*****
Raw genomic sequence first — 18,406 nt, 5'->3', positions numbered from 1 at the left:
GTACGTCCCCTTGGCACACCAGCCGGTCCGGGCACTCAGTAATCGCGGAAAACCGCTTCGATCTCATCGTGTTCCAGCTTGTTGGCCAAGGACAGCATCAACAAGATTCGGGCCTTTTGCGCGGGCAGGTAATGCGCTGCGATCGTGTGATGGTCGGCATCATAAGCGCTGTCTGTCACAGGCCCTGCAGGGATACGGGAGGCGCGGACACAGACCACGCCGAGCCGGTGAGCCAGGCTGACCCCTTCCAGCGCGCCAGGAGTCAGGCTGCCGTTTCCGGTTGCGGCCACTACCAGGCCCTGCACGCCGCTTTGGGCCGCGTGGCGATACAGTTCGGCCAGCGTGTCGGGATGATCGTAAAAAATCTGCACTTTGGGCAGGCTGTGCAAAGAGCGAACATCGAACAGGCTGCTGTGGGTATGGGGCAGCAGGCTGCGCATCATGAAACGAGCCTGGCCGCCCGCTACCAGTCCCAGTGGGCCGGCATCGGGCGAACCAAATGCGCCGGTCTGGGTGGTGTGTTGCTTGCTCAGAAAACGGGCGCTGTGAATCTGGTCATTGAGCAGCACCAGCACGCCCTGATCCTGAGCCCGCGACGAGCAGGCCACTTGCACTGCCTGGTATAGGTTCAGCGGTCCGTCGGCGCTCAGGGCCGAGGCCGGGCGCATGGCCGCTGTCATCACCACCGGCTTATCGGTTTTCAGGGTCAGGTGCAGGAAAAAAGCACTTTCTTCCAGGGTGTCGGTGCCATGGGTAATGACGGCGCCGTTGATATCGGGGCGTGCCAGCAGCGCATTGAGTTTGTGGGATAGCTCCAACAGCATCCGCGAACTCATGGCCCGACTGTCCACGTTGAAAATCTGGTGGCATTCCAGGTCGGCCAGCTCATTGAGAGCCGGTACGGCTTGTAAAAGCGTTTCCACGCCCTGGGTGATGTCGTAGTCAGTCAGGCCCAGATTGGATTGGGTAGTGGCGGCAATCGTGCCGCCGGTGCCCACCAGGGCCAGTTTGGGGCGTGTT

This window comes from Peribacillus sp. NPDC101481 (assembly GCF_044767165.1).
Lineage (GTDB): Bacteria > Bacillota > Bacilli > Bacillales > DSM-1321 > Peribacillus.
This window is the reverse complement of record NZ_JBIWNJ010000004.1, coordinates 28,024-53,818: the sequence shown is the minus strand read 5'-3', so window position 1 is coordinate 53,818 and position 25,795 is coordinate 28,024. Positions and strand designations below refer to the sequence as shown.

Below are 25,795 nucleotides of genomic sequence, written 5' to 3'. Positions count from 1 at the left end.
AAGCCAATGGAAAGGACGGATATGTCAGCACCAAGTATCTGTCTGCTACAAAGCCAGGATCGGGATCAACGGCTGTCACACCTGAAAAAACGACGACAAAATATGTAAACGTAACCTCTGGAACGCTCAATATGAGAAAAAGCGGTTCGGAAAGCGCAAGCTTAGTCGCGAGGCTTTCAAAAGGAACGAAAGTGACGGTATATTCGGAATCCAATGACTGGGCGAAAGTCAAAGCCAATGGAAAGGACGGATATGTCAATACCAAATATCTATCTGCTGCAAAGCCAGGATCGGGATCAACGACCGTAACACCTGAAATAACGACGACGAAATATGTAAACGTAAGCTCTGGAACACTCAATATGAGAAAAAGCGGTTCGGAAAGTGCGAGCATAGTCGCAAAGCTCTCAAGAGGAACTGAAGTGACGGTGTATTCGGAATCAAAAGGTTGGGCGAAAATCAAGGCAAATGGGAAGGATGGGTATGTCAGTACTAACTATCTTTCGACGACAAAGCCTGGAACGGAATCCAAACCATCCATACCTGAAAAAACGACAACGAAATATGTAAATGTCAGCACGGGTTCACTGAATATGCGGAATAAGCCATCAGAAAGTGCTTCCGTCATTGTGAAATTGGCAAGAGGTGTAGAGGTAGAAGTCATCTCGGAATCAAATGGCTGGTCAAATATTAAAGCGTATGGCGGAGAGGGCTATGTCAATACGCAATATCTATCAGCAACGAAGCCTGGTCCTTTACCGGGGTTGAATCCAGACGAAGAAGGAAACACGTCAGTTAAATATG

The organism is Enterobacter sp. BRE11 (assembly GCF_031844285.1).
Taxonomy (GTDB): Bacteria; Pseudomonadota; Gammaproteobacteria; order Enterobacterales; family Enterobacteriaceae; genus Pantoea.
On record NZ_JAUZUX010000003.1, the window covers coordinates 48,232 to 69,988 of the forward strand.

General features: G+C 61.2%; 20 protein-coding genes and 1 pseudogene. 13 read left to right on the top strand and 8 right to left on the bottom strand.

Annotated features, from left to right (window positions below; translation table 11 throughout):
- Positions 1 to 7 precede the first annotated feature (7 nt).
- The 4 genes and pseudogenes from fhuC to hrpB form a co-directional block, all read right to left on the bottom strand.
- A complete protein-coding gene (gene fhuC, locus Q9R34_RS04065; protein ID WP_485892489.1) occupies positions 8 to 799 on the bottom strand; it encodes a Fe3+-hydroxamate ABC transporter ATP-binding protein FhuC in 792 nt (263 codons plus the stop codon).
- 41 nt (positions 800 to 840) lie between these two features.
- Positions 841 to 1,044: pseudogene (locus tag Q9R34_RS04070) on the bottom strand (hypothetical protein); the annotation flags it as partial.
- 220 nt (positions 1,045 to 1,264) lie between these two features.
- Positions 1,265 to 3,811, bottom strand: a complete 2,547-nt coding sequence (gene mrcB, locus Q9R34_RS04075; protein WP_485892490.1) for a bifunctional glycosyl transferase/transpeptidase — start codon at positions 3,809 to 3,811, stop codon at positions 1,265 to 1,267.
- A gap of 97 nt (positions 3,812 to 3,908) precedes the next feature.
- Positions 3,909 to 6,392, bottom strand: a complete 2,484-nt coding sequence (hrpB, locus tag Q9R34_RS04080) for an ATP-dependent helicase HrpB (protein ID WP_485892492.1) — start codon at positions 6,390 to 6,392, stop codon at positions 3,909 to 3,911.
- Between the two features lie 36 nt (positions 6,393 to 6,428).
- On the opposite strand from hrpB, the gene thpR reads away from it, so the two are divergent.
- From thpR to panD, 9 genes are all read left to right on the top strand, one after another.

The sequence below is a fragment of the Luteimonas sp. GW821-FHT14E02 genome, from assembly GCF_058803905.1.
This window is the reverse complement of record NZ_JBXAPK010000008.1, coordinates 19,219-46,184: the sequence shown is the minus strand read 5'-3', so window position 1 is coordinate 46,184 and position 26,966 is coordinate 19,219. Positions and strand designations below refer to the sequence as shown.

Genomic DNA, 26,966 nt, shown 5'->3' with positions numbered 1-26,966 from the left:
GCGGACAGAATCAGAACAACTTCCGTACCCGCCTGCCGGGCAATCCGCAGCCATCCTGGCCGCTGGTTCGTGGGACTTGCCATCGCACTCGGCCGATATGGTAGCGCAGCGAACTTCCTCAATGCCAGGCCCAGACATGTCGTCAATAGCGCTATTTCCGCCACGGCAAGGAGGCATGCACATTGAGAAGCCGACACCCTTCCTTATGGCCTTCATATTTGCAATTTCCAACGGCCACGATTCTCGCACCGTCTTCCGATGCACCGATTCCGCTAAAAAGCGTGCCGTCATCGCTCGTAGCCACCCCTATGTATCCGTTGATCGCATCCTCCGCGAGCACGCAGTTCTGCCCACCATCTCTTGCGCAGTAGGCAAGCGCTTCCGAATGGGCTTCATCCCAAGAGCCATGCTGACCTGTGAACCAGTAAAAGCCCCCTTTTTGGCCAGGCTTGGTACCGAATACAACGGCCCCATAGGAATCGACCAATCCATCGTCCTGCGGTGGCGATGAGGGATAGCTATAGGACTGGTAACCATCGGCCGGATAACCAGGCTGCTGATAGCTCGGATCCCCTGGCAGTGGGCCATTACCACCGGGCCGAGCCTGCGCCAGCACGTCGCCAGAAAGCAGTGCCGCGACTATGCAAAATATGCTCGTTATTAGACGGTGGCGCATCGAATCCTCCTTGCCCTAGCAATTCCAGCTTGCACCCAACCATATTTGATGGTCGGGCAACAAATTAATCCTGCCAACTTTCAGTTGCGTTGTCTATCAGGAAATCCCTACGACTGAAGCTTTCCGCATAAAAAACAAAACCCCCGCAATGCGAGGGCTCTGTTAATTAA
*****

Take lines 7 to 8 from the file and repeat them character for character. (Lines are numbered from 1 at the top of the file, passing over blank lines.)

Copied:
AAGCCAATGGAAAGGACGGATATGTCAGCACCAAGTATCTGTCTGCTACAAAGCCAGGATCGGGATCAACGGCTGTCACACCTGAAAAAACGACGACAAAATATGTAAACGTAACCTCTGGAACGCTCAATATGAGAAAAAGCGGTTCGGAAAGCGCAAGCTTAGTCGCGAGGCTTTCAAAAGGAACGAAAGTGACGGTATATTCGGAATCCAATGACTGGGCGAAAGTCAAAGCCAATGGAAAGGACGGATATGTCAATACCAAATATCTATCTGCTGCAAAGCCAGGATCGGGATCAACGACCGTAACACCTGAAATAACGACGACGAAATATGTAAACGTAAGCTCTGGAACACTCAATATGAGAAAAAGCGGTTCGGAAAGTGCGAGCATAGTCGCAAAGCTCTCAAGAGGAACTGAAGTGACGGTGTATTCGGAATCAAAAGGTTGGGCGAAAATCAAGGCAAATGGGAAGGATGGGTATGTCAGTACTAACTATCTTTCGACGACAAAGCCTGGAACGGAATCCAAACCATCCATACCTGAAAAAACGACAACGAAATATGTAAATGTCAGCACGGGTTCACTGAATATGCGGAATAAGCCATCAGAAAGTGCTTCCGTCATTGTGAAATTGGCAAGAGGTGTAGAGGTAGAAGTCATCTCGGAATCAAATGGCTGGTCAAATATTAAAGCGTATGGCGGAGAGGGCTATGTCAATACGCAATATCTATCAGCAACGAAGCCTGGTCCTTTACCGGGGTTGAATCCAGACGAAGAAGGAAACACGTCAGTTAAATATG

The organism is Enterobacter sp. BRE11 (assembly GCF_031844285.1).